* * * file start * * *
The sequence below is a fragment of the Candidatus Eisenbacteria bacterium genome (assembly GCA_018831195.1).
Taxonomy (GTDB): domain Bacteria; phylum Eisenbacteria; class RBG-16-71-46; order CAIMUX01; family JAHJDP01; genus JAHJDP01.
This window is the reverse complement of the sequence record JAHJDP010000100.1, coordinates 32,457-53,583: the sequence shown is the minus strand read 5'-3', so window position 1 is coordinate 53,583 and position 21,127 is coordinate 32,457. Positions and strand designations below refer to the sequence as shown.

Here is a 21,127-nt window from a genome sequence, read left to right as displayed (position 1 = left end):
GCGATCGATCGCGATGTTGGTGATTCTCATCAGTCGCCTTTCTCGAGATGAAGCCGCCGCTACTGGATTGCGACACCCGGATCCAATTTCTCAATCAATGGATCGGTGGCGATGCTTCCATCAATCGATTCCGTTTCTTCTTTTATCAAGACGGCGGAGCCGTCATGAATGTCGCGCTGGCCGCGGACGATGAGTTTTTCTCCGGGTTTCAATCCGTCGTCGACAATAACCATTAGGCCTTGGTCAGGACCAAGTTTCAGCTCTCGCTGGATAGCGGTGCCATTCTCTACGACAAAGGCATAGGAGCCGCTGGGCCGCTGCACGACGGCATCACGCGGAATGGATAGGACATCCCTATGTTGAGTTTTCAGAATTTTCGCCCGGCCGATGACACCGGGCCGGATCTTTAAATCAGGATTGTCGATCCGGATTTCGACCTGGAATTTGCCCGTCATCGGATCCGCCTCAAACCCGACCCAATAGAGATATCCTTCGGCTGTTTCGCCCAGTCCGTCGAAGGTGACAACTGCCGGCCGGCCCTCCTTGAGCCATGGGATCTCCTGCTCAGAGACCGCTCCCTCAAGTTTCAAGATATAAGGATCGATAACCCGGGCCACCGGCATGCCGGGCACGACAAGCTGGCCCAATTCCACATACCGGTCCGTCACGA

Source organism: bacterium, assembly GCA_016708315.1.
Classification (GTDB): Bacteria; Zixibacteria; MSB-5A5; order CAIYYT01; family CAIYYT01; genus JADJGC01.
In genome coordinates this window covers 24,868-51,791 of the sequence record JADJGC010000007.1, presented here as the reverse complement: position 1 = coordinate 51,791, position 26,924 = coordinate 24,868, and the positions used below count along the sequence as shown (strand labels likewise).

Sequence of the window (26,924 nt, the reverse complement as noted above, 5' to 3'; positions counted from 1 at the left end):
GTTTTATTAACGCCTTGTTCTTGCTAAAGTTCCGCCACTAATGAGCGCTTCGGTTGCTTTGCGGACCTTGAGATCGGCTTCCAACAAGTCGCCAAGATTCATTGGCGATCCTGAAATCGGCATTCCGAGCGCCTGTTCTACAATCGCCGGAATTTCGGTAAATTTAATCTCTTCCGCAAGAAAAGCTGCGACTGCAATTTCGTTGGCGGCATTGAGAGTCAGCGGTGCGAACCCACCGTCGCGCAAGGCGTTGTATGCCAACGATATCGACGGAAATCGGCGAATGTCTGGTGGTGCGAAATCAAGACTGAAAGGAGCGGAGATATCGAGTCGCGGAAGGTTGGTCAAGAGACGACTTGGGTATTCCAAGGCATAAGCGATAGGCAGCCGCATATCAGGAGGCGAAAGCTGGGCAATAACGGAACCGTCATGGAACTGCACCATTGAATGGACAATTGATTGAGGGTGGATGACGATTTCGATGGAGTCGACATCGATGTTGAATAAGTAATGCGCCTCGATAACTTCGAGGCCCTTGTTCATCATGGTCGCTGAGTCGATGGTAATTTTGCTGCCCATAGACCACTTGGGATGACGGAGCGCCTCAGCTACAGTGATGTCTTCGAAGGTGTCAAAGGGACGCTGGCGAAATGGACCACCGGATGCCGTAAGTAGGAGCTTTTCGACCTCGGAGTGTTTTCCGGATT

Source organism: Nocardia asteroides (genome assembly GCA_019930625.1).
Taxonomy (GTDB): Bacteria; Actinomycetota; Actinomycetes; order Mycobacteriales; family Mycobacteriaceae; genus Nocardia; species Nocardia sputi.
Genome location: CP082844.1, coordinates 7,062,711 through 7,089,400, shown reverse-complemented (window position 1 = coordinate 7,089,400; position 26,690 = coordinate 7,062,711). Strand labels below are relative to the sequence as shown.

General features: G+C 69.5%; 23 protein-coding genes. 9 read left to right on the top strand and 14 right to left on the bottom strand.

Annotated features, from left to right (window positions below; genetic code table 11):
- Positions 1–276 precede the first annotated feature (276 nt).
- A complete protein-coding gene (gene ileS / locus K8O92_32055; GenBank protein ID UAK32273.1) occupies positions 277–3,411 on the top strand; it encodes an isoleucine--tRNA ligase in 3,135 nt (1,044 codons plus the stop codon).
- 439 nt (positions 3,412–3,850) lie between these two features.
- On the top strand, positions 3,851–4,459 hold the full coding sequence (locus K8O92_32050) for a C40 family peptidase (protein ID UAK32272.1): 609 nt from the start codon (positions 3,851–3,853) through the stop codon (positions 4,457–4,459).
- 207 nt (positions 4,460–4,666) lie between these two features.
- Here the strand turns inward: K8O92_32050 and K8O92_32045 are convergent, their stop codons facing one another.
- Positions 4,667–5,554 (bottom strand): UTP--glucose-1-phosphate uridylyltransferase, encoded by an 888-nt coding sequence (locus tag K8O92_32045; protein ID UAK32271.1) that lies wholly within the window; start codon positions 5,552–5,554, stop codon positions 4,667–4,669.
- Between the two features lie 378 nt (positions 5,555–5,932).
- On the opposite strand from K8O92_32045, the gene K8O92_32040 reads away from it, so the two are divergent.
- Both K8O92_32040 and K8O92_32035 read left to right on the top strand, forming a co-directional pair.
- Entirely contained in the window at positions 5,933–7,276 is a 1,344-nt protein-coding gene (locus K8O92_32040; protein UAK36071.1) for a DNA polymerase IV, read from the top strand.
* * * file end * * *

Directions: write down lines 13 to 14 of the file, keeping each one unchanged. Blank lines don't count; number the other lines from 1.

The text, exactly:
Genome location: CP082844.1, coordinates 7,062,711 through 7,089,400, shown reverse-complemented (window position 1 = coordinate 7,089,400; position 26,690 = coordinate 7,062,711). Strand labels below are relative to the sequence as shown.

General features: G+C 69.5%; 23 protein-coding genes. 9 read left to right on the top strand and 14 right to left on the bottom strand.